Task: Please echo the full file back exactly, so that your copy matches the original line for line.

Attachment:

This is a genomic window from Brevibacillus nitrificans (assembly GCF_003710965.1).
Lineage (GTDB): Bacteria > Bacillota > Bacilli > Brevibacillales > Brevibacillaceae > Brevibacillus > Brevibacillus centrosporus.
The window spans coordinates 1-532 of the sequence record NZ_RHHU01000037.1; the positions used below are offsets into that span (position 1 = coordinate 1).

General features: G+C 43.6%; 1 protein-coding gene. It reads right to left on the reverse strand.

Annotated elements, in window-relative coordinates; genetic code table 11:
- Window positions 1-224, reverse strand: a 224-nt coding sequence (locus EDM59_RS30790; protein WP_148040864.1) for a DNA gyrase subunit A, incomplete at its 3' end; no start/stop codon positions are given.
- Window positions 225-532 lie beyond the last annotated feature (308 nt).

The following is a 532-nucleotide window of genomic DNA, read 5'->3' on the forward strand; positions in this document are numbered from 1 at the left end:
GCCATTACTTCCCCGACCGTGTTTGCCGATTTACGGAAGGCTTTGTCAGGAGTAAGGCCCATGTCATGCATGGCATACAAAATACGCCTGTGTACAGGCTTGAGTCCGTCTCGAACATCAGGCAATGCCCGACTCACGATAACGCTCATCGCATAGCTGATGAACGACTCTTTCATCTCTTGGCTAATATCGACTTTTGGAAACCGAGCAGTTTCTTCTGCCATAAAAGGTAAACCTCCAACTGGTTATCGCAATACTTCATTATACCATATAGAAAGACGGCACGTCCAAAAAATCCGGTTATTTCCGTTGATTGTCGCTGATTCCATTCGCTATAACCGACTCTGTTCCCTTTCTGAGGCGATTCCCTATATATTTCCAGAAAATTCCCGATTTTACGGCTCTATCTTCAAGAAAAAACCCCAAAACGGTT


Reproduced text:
This is a genomic window from Brevibacillus nitrificans (assembly GCF_003710965.1).
Lineage (GTDB): Bacteria > Bacillota > Bacilli > Brevibacillales > Brevibacillaceae > Brevibacillus > Brevibacillus centrosporus.
The window spans coordinates 1-532 of the sequence record NZ_RHHU01000037.1; the positions used below are offsets into that span (position 1 = coordinate 1).

General features: G+C 43.6%; 1 protein-coding gene. It reads right to left on the reverse strand.

Annotated elements, in window-relative coordinates; genetic code table 11:
- Window positions 1-224, reverse strand: a 224-nt coding sequence (locus EDM59_RS30790; protein WP_148040864.1) for a DNA gyrase subunit A, incomplete at its 3' end; no start/stop codon positions are given.
- Window positions 225-532 lie beyond the last annotated feature (308 nt).

The following is a 532-nucleotide window of genomic DNA, read 5'->3' on the forward strand; positions in this document are numbered from 1 at the left end:
GCCATTACTTCCCCGACCGTGTTTGCCGATTTACGGAAGGCTTTGTCAGGAGTAAGGCCCATGTCATGCATGGCATACAAAATACGCCTGTGTACAGGCTTGAGTCCGTCTCGAACATCAGGCAATGCCCGACTCACGATAACGCTCATCGCATAGCTGATGAACGACTCTTTCATCTCTTGGCTAATATCGACTTTTGGAAACCGAGCAGTTTCTTCTGCCATAAAAGGTAAACCTCCAACTGGTTATCGCAATACTTCATTATACCATATAGAAAGACGGCACGTCCAAAAAATCCGGTTATTTCCGTTGATTGTCGCTGATTCCATTCGCTATAACCGACTCTGTTCCCTTTCTGAGGCGATTCCCTATATATTTCCAGAAAATTCCCGATTTTACGGCTCTATCTTCAAGAAAAAACCCCAAAACGGTT